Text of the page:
Courtesy of Olivia Hinebaugh

Someone Reported A Picture Of My Daughter On Facebook For Nudity

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A few nights ago, my daughter was being hilarious. She dumped over two laundry baskets of clean laundry (that part was slightly annoying), and then she got on top of the baskets and did a little dance. Since both of my children tend to shed clothing when they're at home, she was wearing only underpants and some leg warmers. Of course while she was being charming and putting on a show, I grabbed my phone and snapped a couple of pictures. I captured one particular moment I didn't want to forget: her hands were splayed, and she had an angelic look on her face. I posted that picture to my personal Facebook page. It was viewable to my friends only. My only real moment of hesitation was when I realized I was showing the world my messy room.

Within 15 minutes, I got a notification that my photo had been flagged by someone as being "obscene" for "containing nudity."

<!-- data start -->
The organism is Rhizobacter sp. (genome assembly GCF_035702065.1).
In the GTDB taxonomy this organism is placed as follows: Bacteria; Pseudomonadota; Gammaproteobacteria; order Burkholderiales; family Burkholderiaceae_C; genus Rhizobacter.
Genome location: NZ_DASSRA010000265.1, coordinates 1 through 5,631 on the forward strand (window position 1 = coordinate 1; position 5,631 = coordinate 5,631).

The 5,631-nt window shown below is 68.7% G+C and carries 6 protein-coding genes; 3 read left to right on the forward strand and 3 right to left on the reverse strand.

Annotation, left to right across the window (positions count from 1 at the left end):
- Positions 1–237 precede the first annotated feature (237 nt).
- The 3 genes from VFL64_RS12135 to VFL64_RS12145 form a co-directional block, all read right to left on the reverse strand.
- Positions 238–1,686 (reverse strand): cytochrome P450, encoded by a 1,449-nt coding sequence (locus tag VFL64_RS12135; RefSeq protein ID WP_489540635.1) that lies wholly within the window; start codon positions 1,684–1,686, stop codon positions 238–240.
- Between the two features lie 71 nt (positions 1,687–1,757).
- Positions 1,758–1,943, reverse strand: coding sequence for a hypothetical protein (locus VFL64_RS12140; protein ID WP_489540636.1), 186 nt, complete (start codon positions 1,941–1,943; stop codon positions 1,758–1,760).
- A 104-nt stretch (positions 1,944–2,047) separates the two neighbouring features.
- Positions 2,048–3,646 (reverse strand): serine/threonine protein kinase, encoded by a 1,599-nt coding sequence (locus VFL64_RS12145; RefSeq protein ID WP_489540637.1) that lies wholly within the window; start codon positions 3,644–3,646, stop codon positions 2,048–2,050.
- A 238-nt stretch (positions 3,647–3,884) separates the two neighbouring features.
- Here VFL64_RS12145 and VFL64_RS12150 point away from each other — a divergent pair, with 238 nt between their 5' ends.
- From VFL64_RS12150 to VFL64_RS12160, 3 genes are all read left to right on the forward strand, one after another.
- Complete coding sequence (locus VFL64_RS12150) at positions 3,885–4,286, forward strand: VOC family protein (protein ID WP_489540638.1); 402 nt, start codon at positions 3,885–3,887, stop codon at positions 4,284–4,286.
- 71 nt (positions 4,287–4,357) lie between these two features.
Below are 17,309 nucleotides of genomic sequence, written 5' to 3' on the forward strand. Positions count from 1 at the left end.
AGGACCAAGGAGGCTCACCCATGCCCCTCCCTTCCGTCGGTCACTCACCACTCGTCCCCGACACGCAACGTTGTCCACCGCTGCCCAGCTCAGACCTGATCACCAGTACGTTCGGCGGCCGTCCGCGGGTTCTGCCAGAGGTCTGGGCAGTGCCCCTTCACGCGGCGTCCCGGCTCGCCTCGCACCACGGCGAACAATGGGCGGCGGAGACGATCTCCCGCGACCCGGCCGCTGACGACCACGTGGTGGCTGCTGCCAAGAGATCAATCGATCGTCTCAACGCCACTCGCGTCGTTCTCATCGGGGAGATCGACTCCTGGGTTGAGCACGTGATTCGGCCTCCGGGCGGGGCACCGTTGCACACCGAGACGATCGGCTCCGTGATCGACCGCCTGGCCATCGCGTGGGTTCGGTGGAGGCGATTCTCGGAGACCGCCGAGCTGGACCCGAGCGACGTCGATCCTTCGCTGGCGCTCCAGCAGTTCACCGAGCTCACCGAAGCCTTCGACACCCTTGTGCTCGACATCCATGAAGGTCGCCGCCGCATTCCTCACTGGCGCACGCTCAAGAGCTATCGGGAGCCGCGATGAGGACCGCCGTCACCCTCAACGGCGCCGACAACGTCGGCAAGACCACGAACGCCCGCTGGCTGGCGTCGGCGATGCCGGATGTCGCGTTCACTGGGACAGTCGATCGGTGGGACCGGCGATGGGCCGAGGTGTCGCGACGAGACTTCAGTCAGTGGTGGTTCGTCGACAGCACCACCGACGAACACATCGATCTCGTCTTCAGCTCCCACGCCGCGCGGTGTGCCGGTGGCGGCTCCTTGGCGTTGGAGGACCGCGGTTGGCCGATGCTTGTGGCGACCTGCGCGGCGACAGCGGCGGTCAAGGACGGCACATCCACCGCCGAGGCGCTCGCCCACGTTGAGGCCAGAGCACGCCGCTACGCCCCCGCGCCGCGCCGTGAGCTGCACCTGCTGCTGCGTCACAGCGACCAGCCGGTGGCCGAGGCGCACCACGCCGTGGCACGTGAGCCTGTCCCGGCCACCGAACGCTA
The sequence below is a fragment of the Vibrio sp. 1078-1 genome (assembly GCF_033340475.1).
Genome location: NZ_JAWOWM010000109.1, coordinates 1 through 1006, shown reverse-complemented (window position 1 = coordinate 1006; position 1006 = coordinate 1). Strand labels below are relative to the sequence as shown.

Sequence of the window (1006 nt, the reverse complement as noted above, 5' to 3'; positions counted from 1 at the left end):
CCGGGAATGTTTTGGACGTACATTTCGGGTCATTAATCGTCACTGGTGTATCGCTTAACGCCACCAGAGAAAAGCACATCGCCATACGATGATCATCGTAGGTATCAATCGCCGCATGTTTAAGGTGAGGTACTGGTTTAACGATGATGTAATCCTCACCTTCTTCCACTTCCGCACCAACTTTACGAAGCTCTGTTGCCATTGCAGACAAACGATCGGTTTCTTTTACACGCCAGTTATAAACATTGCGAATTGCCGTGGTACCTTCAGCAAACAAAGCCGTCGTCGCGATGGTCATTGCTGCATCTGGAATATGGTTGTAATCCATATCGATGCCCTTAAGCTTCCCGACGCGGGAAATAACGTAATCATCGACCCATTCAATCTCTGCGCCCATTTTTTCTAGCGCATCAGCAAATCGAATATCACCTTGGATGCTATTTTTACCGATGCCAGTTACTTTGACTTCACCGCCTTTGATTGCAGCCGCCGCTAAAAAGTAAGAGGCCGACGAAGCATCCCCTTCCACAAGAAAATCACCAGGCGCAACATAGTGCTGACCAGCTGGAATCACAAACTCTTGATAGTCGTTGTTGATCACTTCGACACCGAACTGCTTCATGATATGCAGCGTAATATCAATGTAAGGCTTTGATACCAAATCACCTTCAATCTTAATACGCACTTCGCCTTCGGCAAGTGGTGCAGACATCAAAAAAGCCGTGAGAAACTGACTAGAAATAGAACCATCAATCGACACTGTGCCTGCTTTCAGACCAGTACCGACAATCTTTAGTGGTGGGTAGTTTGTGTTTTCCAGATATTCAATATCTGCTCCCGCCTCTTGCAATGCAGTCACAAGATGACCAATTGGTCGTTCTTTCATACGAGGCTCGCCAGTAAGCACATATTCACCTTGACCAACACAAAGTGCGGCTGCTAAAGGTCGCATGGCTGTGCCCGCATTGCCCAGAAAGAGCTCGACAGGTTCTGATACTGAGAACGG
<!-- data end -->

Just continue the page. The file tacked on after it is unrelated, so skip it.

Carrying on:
My first response was shame. Like, holy sh*t, did I put an image on Facebook that was inappropriate at best and exploitative at worst? Did I share something that my daughter didn't consent to, because at 2-and-half years old she isn't old enough to understand that people are looking at her photo?

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There are countless pictures on Facebook of my son without a shirt on, yet no one has reported him.

Then I looked at the photo again. I scrutinized it. Was there anything really wrong with sharing this photo with my friends? Sure, you could see her nipples. And she is wearing underwear and matching leg warmers. Maybe because they match, it looks like a lingerie outfit? Or something? Would it have been more acceptable if she still wore diapers?

Courtesy of Olivia Hinebaugh
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While considering if the photo could be misconstrued as sexual, I was suddenly slammed by a wall of anger. Someone had looked at a picture of a 2 year old, saw that her nipples were exposed and that she was in underwear, and immediately felt that it was inappropriately sexual. That somehow child nipples (on a girl) are obscene.